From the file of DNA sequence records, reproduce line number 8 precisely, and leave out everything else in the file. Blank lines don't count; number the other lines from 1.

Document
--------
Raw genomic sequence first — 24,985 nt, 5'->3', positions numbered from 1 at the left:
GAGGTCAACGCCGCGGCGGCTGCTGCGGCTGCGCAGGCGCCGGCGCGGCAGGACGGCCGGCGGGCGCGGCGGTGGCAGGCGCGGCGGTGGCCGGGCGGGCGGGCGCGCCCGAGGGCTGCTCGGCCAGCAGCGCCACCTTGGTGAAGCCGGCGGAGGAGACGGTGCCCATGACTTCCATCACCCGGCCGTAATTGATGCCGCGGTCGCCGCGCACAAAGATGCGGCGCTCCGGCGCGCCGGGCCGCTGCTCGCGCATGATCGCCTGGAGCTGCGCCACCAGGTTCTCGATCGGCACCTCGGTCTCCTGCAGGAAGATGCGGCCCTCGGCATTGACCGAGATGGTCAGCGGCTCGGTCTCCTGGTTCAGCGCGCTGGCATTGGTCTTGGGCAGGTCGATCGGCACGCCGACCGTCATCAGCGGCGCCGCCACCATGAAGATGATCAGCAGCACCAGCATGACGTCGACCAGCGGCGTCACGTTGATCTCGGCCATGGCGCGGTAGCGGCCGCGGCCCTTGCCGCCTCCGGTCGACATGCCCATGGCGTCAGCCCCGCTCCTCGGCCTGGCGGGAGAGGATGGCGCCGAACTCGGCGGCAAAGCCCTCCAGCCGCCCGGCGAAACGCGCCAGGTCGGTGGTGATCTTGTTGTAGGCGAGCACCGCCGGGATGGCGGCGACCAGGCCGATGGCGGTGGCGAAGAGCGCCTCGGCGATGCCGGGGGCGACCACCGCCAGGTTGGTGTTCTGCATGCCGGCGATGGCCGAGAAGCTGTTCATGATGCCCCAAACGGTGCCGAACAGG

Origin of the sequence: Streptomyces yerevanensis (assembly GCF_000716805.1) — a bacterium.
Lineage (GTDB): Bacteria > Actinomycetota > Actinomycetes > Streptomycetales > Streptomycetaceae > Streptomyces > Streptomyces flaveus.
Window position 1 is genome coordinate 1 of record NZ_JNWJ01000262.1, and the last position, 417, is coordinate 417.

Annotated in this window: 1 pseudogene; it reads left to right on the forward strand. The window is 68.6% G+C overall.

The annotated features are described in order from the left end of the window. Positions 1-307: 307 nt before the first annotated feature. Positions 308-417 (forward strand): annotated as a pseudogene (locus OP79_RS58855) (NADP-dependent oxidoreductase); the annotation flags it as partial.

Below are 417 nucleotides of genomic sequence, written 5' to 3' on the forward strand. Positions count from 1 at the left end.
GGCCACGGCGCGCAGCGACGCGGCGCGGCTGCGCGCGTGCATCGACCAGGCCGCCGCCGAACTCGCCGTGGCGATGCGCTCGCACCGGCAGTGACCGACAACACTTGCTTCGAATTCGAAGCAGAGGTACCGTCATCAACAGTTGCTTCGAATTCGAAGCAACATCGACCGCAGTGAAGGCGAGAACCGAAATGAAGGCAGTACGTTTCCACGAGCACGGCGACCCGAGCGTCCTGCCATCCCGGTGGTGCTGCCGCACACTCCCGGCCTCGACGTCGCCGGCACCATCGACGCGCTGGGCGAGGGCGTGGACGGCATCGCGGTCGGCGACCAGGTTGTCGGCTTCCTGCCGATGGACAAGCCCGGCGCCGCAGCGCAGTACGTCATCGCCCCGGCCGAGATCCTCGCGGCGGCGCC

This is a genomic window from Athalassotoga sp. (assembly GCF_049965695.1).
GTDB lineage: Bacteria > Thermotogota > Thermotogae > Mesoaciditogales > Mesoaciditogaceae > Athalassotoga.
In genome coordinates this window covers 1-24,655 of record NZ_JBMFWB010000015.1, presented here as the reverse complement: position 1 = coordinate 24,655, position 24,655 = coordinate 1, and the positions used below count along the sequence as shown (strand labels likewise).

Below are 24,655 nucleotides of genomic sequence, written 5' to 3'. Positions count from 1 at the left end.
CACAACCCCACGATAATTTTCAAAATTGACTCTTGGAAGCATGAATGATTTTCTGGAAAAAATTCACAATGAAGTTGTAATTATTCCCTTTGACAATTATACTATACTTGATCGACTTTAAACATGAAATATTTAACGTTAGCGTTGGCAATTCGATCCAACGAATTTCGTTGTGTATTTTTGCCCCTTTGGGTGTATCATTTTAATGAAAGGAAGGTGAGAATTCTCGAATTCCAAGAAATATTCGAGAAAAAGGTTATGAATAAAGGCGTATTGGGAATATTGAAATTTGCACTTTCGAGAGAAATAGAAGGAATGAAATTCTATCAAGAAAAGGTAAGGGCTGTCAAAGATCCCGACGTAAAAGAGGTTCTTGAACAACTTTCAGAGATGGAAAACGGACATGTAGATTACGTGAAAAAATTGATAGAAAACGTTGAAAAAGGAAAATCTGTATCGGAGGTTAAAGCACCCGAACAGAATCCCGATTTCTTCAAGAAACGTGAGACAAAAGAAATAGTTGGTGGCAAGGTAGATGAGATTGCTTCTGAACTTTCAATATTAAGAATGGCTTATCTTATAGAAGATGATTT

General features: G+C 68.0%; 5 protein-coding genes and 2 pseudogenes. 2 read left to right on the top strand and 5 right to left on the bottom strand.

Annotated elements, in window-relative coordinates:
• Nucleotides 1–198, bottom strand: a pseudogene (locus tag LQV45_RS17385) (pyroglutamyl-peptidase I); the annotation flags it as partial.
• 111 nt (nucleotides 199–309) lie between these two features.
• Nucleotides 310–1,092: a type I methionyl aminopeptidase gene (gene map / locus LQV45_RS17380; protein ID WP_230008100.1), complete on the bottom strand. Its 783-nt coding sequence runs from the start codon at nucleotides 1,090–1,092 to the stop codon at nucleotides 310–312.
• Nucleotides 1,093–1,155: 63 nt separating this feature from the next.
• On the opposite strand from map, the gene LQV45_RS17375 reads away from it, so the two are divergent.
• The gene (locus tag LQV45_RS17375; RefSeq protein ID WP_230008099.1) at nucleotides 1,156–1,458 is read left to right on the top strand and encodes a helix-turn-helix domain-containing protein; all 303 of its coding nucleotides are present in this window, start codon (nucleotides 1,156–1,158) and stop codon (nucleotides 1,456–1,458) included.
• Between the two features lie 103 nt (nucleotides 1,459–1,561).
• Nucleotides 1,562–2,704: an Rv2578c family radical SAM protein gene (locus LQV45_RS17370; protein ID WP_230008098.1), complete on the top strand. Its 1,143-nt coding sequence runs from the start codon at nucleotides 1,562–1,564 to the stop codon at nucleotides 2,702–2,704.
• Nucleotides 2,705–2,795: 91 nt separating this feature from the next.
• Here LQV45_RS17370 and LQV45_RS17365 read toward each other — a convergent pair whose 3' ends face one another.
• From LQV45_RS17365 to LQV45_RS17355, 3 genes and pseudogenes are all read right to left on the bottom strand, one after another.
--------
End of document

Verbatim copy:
Below are 417 nucleotides of genomic sequence, written 5' to 3' on the forward strand. Positions count from 1 at the left end.